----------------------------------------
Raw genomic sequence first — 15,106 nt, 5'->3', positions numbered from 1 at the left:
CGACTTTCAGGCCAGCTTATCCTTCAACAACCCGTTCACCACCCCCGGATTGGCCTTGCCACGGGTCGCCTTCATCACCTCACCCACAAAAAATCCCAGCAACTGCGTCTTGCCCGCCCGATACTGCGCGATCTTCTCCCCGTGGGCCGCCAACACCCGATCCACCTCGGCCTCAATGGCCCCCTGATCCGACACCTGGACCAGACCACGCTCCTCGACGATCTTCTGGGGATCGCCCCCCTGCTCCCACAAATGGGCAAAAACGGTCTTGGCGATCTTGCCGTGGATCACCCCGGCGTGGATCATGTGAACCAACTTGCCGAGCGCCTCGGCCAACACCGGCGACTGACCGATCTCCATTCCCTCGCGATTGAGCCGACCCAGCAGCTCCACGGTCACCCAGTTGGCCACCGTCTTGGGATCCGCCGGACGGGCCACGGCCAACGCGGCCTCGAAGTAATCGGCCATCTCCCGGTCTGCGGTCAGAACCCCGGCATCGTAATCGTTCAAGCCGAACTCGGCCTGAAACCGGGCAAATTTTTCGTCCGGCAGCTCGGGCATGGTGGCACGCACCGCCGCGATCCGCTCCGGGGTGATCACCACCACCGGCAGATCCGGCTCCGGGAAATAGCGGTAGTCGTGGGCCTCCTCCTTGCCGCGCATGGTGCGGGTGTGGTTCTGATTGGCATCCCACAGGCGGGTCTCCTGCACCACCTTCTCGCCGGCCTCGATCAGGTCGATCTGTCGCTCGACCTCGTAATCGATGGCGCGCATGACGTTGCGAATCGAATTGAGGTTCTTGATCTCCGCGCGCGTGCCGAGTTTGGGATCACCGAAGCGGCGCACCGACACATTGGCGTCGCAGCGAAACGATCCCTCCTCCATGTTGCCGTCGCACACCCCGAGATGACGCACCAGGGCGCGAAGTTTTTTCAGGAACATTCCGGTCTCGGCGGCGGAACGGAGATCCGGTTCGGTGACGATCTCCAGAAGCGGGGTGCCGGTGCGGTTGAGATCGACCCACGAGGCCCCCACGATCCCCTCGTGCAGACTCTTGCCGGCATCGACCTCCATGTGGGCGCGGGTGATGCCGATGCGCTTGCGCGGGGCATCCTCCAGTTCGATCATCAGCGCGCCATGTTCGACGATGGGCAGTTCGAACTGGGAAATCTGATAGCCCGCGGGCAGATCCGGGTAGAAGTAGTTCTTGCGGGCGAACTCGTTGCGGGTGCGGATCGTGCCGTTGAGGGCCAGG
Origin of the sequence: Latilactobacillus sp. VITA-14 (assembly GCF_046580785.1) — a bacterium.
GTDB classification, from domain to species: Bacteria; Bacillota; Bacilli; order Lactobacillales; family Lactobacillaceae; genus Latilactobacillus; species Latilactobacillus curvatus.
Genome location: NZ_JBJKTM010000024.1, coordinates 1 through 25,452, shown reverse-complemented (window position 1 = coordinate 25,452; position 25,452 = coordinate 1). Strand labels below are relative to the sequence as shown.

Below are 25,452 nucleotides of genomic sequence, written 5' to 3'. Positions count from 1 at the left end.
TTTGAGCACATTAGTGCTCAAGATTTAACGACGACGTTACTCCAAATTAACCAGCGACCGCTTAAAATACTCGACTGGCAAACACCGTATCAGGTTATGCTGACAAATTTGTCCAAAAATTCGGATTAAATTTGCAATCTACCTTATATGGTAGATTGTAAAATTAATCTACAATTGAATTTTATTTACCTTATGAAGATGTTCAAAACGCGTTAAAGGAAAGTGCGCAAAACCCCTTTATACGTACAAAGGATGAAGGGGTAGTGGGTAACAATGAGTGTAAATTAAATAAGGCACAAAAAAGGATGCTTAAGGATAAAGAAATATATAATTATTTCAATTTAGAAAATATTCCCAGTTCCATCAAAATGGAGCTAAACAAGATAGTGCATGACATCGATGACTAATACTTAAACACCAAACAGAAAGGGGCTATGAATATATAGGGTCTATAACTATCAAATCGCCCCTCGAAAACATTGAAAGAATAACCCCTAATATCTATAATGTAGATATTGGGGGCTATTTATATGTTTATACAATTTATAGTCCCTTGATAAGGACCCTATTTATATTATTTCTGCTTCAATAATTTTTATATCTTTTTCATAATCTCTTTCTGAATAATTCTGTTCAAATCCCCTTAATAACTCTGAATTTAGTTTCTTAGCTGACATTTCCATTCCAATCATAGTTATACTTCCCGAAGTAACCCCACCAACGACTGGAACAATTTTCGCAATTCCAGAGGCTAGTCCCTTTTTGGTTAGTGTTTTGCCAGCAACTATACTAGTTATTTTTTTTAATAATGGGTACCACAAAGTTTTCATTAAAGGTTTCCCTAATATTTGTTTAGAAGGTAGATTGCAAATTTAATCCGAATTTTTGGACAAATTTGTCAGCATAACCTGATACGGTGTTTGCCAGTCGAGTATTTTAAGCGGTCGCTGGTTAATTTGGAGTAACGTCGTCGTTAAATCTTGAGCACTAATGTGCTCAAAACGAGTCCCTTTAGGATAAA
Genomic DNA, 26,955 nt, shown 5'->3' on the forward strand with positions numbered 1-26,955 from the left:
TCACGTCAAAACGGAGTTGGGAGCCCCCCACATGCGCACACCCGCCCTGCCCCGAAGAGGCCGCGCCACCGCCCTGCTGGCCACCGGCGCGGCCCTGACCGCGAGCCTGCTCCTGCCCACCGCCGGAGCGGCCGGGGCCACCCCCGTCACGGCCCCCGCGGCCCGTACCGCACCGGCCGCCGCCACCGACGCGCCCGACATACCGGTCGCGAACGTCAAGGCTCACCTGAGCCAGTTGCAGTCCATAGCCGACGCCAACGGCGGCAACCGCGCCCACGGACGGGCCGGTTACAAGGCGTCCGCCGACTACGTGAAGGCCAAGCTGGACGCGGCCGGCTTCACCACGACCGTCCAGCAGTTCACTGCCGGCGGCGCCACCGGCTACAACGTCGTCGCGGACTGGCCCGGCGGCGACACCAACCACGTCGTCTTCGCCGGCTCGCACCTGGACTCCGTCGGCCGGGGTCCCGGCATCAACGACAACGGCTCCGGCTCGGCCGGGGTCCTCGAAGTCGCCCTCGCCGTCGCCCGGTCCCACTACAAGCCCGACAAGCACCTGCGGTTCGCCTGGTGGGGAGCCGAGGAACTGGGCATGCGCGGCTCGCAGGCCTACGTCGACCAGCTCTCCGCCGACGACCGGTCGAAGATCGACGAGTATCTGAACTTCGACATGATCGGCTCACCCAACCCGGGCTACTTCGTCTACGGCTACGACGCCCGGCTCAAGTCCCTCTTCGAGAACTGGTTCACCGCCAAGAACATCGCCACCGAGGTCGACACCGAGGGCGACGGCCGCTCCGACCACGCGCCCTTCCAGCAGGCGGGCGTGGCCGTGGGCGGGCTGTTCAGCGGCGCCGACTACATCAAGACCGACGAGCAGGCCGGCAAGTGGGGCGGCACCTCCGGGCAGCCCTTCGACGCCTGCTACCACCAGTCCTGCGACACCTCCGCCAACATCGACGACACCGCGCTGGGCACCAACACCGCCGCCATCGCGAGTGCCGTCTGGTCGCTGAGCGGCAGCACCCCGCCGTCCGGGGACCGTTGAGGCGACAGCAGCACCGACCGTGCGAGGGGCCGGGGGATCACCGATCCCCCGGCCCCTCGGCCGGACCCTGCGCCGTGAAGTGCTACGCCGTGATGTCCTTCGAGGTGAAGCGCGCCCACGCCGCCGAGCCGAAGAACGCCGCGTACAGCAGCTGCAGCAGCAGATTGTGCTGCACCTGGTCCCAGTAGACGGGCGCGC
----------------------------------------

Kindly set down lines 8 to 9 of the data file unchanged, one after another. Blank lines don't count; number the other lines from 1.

Genomic DNA, 26,955 nt, shown 5'->3' on the forward strand with positions numbered 1-26,955 from the left:
TCACGTCAAAACGGAGTTGGGAGCCCCCCACATGCGCACACCCGCCCTGCCCCGAAGAGGCCGCGCCACCGCCCTGCTGGCCACCGGCGCGGCCCTGACCGCGAGCCTGCTCCTGCCCACCGCCGGAGCGGCCGGGGCCACCCCCGTCACGGCCCCCGCGGCCCGTACCGCACCGGCCGCCGCCACCGACGCGCCCGACATACCGGTCGCGAACGTCAAGGCTCACCTGAGCCAGTTGCAGTCCATAGCCGACGCCAACGGCGGCAACCGCGCCCACGGACGGGCCGGTTACAAGGCGTCCGCCGACTACGTGAAGGCCAAGCTGGACGCGGCCGGCTTCACCACGACCGTCCAGCAGTTCACTGCCGGCGGCGCCACCGGCTACAACGTCGTCGCGGACTGGCCCGGCGGCGACACCAACCACGTCGTCTTCGCCGGCTCGCACCTGGACTCCGTCGGCCGGGGTCCCGGCATCAACGACAACGGCTCCGGCTCGGCCGGGGTCCTCGAAGTCGCCCTCGCCGTCGCCCGGTCCCACTACAAGCCCGACAAGCACCTGCGGTTCGCCTGGTGGGGAGCCGAGGAACTGGGCATGCGCGGCTCGCAGGCCTACGTCGACCAGCTCTCCGCCGACGACCGGTCGAAGATCGACGAGTATCTGAACTTCGACATGATCGGCTCACCCAACCCGGGCTACTTCGTCTACGGCTACGACGCCCGGCTCAAGTCCCTCTTCGAGAACTGGTTCACCGCCAAGAACATCGCCACCGAGGTCGACACCGAGGGCGACGGCCGCTCCGACCACGCGCCCTTCCAGCAGGCGGGCGTGGCCGTGGGCGGGCTGTTCAGCGGCGCCGACTACATCAAGACCGACGAGCAGGCCGGCAAGTGGGGCGGCACCTCCGGGCAGCCCTTCGACGCCTGCTACCACCAGTCCTGCGACACCTCCGCCAACATCGACGACACCGCGCTGGGCACCAACACCGCCGCCATCGCGAGTGCCGTCTGGTCGCTGAGCGGCAGCACCCCGCCGTCCGGGGACCGTTGAGGCGACAGCAGCACCGACCGTGCGAGGGGCCGGGGGATCACCGATCCCCCGGCCCCTCGGCCGGACCCTGCGCCGTGAAGTGCTACGCCGTGATGTCCTTCGAGGTGAAGCGCGCCCACGCCGCCGAGCCGAAGAACGCCGCGTACAGCAGCTGCAGCAGCAGATTGTGCTGCACCTGGTCCCAGTAGACGGGCGCGC